All this leads to an economic crash of terrible proportions as unemployment rises and poverty spreads.
    I believe that this will be the effect of bowing to the IPCC and the AGW lobby. AND as AGW is a hoax it will be all in vain. The world will continue to do what it has always done while normal people starve and others at the top (including energy/oil companies and emission traders) will enjoy the high prices.

    Neither this scenario nor any analysis of the cost of CO2 emission reductions is included in IPCC literature, and the Stern report which claims economic expansion is simply not obeying economic logic as it is known in todays academic world.

    The fact that the emission reduction cost issue is not discussed, leads me to believe that there is a deliberate cover up of this issue. Fairly obviously the possibility of starvation will hardly appeal to the masses.

    AGW is baloney anyway!

    Cheers

    Roger

    http://www.rogerfromnewzealand.wordpress.com

    PS. As well as fuel cell technology, I think you should consider the economics of hydrogen production especially the energy needed to produce the gas.

    • Roger, You may be right. I am not willing to take the chance that you are. I expect the price of petroleum to rise significantly, not because of the development of alternative energy sources, but because we don’t develop substitutes fast enough. Since we can’t (yet) live in parallel worlds I guess we will have to wait and see which is the bigger hoax, Global Warming or the noise from the fossil fuel interests. We have been through warming periods before but we have not been through a period in the last 800,000 years at least, where CO2 has been at this high a concentration in the atmosphere and rising. i agree with you that we need to deal with other elements that are changing our environment, but I would not exclude CO2 from that list.

      • Jack,

        Who is taking the chance around here?

        What if you have your way and your family starves according to the scenario I described above, (using standard basic economic principles by the way), and we find it was all in vain?

        Thats what I call a very sure risk.

        At the very least, it is not unreasonable to demand a high standard of proof for AGW.

        B.T.W. correlations, data and mathematical models that have assumptions built into them, are not scientific proof of anything including AGW. If you have something more than that please share it with me.

        Cheers

        Roger

        PS did you notice how I think “fossil fuel interests” also stand to gain should the IPCC have its way.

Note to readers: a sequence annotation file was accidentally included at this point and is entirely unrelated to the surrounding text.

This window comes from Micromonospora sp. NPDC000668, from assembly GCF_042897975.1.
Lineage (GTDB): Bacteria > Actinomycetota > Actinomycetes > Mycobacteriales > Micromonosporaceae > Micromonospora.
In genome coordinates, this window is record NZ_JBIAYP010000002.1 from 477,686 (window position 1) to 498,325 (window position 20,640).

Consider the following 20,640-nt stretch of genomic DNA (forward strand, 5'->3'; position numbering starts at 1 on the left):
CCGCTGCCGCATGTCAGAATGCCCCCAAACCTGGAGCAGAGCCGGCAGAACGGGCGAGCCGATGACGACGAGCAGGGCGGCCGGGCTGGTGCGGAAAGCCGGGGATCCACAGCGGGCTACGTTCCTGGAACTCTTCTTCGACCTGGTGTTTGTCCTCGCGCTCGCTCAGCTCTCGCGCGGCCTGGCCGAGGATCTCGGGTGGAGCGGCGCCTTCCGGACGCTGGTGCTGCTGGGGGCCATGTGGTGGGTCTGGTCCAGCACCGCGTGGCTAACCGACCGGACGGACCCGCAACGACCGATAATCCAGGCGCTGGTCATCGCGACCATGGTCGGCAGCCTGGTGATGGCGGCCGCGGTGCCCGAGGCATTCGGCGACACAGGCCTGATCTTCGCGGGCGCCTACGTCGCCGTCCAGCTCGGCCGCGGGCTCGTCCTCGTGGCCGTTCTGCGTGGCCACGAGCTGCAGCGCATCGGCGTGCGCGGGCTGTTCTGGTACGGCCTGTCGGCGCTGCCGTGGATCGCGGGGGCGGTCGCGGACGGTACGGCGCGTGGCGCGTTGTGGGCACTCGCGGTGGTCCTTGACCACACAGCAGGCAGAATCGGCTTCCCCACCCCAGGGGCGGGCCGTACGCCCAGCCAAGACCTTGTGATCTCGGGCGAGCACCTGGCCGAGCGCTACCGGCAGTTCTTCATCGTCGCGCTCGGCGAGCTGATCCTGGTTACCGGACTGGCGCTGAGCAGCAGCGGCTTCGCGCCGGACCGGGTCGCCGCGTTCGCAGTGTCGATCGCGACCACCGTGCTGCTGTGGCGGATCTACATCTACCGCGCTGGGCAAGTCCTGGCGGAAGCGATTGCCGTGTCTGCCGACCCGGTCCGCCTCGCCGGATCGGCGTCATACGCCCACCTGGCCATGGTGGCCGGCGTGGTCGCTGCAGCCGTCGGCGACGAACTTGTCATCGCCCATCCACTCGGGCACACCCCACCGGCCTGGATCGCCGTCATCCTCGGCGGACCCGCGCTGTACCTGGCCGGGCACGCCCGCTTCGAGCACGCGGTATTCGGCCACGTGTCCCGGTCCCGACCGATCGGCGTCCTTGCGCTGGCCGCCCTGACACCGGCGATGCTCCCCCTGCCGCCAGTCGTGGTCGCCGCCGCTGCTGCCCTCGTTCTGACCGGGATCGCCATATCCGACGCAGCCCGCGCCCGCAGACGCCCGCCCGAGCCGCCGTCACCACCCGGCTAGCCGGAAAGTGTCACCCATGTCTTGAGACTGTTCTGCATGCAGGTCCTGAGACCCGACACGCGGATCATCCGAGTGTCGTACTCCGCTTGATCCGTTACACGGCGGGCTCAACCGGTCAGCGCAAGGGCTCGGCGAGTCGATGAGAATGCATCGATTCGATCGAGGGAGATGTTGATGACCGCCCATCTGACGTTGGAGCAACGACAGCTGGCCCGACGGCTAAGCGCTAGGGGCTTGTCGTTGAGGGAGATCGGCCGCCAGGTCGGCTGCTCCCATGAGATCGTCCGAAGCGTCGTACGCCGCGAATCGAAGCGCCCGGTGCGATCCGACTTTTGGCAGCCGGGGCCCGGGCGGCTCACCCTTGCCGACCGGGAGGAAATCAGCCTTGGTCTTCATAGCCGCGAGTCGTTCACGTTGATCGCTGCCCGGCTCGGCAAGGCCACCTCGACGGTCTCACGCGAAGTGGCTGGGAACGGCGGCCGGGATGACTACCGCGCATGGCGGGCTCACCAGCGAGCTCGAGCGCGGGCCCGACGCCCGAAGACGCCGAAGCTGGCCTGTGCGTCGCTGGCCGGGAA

2. Roger, the one interesting point that should be made is that you don’t care about fuel prices, you don’t care about coal prices. Instead you care about driving around, and you care about having the lights on. So, although you speak of tremendous increases in fuel prices, if these are matched by similar increases in efficiency gains, then there is no economic impact whatsoever (and less-than-stable oil exporting countries will have less revenue to put into extra-curricular activities).

    I’m going to assume that since you use the word “petrol”, you are either an Aussie or a Brit. In the US there is the same “sky is falling” rhetoric about increased fuel prices – however, none of these arguments realize that Europe and Japan have FAR higher prices than the US, and they get along just fine.

    So, the real question is, what can we do to move towards more efficient technologies, which will have an economic benefit? Fuel cells may indeed be one. As a long-time fuel cell proponent (and designer) I think that they have some tremendous advantages. However, they are coupled with ancillary costs which have made their development time lengthy thus far. As Jack points out, if they are seriously adopted in the next four years, that will really be something.

    • Aaron,

      “the one interesting point that should be made is that you don’t care about fuel prices, you don’t care about coal prices. Instead you care about driving around, and you care about having the lights on.”

      Did I say that?

      “So, although you speak of tremendous increases in fuel prices, if these are matched by similar increases in efficiency gains, then there is no economic impact whatsoever ”

      There is some doubt that wind energy is feasible in the short run, and both wind and solar power will always be unreliable because the wind does not blow all the time and neither does the sun shine all the time.
      Practically they can only be supplements for hydro power however which has limited expansion potential in most countries.
      Nuclear energy has some potential, but that appears to be even more unpopular.

      Attempting to conserve fossil fuels with electric or hydrogen cell powered cars will simply move the CO2 emissions from the exhaust pipe to the smoke stack.

      Biofuel competes already with the food supply.

      There is no alternative fuel program that I know of that survives without taxpayer intervention. This is another method by which fuel prices are and will continue to increase, through our taxes.

      The price of crude oil and refined petroleum is the same world wide as it is a world market. Price differences to the retailer are different because of varying rates of taxation. The high retail price countries, hopefully, get comensurate benefit from their governments in other areas. Also it is dangerous to compare prices around the world by simply using the current exchange rate and converting to $US. To be accurate one would need to calculate the proportion of the average citizens income used to buy a litre of gasoline and use that as the comparison. This is textbook economics by the way.

      I still assert that the scenario I describe is very likely if the IPCC has its way.

      Cheers

      Roger

      http://www.rogerfromnewzealand.wordpress.com
      ps NP about calling me an Aussie. Our authoritarian single house government pushed through an ETS scheme recently, I sincerely wish that like Australia and the US, we had an upper house to exercise restraint.
      Check on my blog the link about why average Australian is more wealthy that the average New Zealander. We might be becoming australians ourselves very soon.:)

  3. Interesting conversation as long as we deal with data, not assertions. The price of crude is on its way to $150+/Bbl having nothing to do with the IPCC and more to do with a growing global economy and a weak US dollar and Euro relative to the Asian currencies. Wind and Solar are intermittent but people like Aaron Fyke are working on mitigating storage solutions that also provide controls that make energy transmission much more efficient. The real issue will be who owns the technologies that make all of this happen. More on that soon.